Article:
2) One solution is to train local people in basic health care and employ them to rpovide basic health care services to their local communities. Services include first aid, treating common diseases, providing medicines and vaccinations, pregnancy support and midwifery, and health education. There are advantages and disadvantages to training local basic health care workers:
1) It's a relatively inexpensive way of improving health care and health education in rural areas.
2) It creates jobs for local people.
3) It increases the self reliance of communities.
4) Local basic health care workers are unlikely to leave.
Local health care training can improve health care
1) Basic health care workers can't replace fully trained medical professionals. So long term solutions must improve access to proper medical facilities and fully trained staff.
Case Study: Local health care workers in Ethiopia
Problem- Ethiopia, in Eastern Africa, is one of the world's poorect countries. There's widespread poor health, e.g. life expectancy is only 52 years and infant mortality is around 8%. People have poor nutrition, poor sanitation and unclean water. Infectious diseases are very common. There's a shortage of medical professionals and health facilities, especially in remote rural areas- in some places there are only 3 doctors per 100,000 people.
Solutions- 1) Ethiopa's government receives foreign aid to improe health, sanitation and access to clean water. Some of the money's spent on preventative health care such as vaccinations and contraceptives. 2) Foreign aid funds the health extension programmes, which trains local health care workers in rural areas. Workers deliver basic healthcare (vaccinations, malaria treatments and maternity care) and health education. But more health workers are still needed by many communities. 3) Money is being used to prevent disease. E.g. since 2005, millions of insecticide treated bed nets have been given out- a cost effective way of preventing the spread of malaria by mosquitos.Cases fell by 20%.
Ignoring advice makes it difficult to improve heal
1) Health care in wealthier countries isn't that good either, partly because of aging populations. This is when there's a higher proportion of older people in the population- often due to a high life expectancy and low birth rate.
2) More people suffer from age-related illnesses, such as cancer and heart disease. This can put a big strain on health services.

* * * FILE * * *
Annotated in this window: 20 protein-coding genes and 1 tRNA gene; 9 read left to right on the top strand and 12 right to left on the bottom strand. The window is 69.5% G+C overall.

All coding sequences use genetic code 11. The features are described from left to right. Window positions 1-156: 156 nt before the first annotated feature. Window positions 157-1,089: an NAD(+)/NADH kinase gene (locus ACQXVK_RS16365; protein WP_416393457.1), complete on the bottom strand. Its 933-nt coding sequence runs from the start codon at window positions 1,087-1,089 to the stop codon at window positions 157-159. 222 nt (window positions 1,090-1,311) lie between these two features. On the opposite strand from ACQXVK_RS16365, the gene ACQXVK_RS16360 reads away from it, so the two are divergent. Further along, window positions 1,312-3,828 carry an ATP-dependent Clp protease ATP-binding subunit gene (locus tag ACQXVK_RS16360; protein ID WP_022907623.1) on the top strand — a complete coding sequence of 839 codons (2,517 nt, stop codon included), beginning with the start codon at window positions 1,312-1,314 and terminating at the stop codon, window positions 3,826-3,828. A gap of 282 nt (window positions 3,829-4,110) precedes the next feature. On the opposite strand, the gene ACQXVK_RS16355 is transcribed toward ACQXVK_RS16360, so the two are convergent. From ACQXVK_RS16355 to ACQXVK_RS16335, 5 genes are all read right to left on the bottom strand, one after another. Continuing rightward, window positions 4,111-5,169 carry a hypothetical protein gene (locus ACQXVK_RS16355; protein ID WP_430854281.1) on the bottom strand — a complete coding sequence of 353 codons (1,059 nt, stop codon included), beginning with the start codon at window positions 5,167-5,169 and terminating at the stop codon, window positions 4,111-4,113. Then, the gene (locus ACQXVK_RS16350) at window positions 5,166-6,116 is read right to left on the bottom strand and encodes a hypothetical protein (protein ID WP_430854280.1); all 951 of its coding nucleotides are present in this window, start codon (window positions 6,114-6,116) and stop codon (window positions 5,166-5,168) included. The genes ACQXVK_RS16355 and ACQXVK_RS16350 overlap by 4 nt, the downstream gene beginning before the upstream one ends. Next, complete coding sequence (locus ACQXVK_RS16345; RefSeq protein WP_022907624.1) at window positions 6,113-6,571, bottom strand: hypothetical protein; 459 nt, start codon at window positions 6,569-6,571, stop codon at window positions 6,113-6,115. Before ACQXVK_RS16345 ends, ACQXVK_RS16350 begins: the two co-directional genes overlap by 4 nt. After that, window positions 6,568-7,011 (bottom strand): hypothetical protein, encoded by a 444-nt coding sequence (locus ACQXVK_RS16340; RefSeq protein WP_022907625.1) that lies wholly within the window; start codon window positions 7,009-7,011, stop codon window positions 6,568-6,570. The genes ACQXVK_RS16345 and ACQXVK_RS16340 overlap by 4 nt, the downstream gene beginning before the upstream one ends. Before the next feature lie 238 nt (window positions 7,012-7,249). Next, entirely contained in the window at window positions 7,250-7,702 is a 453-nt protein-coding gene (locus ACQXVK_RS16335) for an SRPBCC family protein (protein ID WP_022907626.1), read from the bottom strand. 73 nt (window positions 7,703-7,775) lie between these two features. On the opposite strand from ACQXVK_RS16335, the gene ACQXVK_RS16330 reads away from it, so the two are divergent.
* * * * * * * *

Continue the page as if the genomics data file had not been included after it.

3) Lifestyle choices also affect health. Choosing to eat healthily, exercise, not smoke and reduce alcohol consumption can improve your health.
4) The key barrier to improving health in wealthier countries is people ignoring advice on lifestyle changes that would reduce their chance of developing disease.
Health care in wealthier countries includes preven
In wealthier countries a great deal of money is spent on preventative health care, such as;
1) Providing vaccinations against diseases (e.g. measles, mumps, meningitis).
2) Health awareness campaigns to promote good lifestyle choices (e.g. eating healthily and taking regular exercise).
3) Providing support services to help people improve their health (e.g. services to help people stop smoking).
4) Early diagnosis (e.g. cancer screening, antenatal screening and screening for heart conditions).
Case study: Preventing Cervical cancer in England
Problem: Nearly 3000 women and diagnosed with cervial cancer each year in England, which can cause death if left untreated. 99% of all cervical cancers are caused by a virus called HPV (human papillomavirus).
1) Some forms of cervical cancer are preventable by stopping infection with HPV. An HPV vaccine is now offered to all girls aged 12-13 in England.
2) Cervical screening (a smear test) is offered to all women over 25 in England. Unusual cells (signs of cancer) can be detected early, allowing treatment to prevent cancer. Death rates from cervica cancer have decreased by nearly 70 % since screening began.